The first and most important step is how are you going to get Internet to your property. For your primary residence, it’s probably no problem. You probably have Comcast or RCN, your Internet service, so you could connect all your devices to your local Wi-Fi. But in a rental property, you likely do not pay for your tenants’ Wi-Fi or provide building Wi-Fi, so you’re kind of dead in the water.

The two options are you pay for the Internet for the rental, either just a dedicated common area one or for your tenants, or you have a cellular solution, so you have a solution that goes directly to the cell tower that doesn’t leverage the tenants’ inhouse Wi-Fi.

There is a couple of tradeoffs. Owner-supplied Wi-Fi, that’s the only option for video, so if you want to have video recording in your property and be able to view it over the Internet, you need Wi-Fi.

It could be a perk. Some landlords could bundle this into rent and offer it as a perk for your tenants, but the cons of that are business plans are expensive, and do you want to be the IT support for your tenants if Internet doesn’t work. Can you imagine that call, “My Internet is not working.” I don’t think many of you wanted to do that.

You could tap into tenant Wi-Fi. Say, you’re buddies with your tenant. You say, “Hey, can I get on your Wi-Fi network for these cameras?” Well, that’s free or you could give them a little incentive, but what happens if he or she moves out or if the relationship sours? Because I would argue that this stuff is the most important one when you have a vacant property because that’s when you want to know what’s going on with that property. If you live across town or another state, you don’t know until something really bad happens and your neighbors tell you.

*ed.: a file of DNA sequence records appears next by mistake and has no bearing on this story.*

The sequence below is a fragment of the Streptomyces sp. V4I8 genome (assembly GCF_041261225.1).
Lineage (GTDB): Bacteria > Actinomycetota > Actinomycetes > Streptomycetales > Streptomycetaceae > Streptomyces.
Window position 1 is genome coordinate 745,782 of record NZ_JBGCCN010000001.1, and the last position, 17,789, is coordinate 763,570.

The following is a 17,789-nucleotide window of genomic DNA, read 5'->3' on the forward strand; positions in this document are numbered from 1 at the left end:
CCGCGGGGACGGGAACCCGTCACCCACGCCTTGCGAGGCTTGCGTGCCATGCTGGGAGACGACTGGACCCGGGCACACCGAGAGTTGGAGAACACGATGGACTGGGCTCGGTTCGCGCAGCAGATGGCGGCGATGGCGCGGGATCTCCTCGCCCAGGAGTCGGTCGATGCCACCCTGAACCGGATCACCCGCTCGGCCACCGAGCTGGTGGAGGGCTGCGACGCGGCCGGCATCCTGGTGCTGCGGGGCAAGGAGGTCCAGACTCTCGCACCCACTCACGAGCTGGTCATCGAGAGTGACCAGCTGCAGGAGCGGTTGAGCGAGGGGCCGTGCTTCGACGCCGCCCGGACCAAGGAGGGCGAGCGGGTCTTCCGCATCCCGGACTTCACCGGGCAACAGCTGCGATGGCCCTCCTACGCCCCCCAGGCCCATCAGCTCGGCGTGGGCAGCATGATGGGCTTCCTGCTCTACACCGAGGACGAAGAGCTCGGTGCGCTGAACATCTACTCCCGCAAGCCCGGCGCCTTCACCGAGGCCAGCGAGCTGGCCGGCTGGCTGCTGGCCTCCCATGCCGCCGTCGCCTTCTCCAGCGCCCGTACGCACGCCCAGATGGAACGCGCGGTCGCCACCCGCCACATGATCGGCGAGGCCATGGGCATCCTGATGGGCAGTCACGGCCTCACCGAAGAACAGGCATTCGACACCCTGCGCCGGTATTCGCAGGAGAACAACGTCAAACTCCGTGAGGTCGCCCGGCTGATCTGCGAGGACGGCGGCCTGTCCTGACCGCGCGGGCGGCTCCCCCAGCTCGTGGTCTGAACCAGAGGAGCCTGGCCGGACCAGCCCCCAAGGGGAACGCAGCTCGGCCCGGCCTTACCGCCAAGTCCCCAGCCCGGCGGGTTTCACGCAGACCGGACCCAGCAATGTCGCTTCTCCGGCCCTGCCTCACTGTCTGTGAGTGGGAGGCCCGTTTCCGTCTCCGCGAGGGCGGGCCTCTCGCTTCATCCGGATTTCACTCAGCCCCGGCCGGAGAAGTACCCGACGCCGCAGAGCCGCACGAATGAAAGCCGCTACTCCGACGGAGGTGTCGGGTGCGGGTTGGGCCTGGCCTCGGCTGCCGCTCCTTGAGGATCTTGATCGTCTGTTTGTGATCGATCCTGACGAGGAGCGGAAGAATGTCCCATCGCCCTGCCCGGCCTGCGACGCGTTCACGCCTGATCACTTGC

The third option is cellular. Cellular is an interesting option because with this whole Internet things that Rich mentioned, it’s now affordable and low cost. Now you can have a cellular connection to your house for prices start at $5 a month. This gives you a dedicated Internet connection just for your system, so you’re not relying on your tenants, you’re not relying on Comcast. You tap into the same cell networks that we all can use in our phones.

The cons of the cellular requires a separate modem and it’s lower bandwidth, so you can’t do video over cellular. That’s not really a thing yet; down the road, I’m sure will be, but right now it’s not quite there. That’s for the connection to the Internet.

Now the next thing is how do you connect to the devices within the property, so this is the local connectivity. Everyone here has heard of Wi-Fi. Wi-Fi with your phone connects to your router. That’s how you get high bandwidth. Wi-Fi is good because it’s high bandwidth and you already have a modem in place, but it’s not a good solution for building management or low-power sensors. So if you have a Wi-Fi water sensors, you’ll be changing batteries every six months or fewer.

Also, you need direct connection to a router, so if you had a water sensor in a basement and your router is up on the second floor, there is very little chance that that’s going to reach. Wi-Fi has a range inside the building in a property.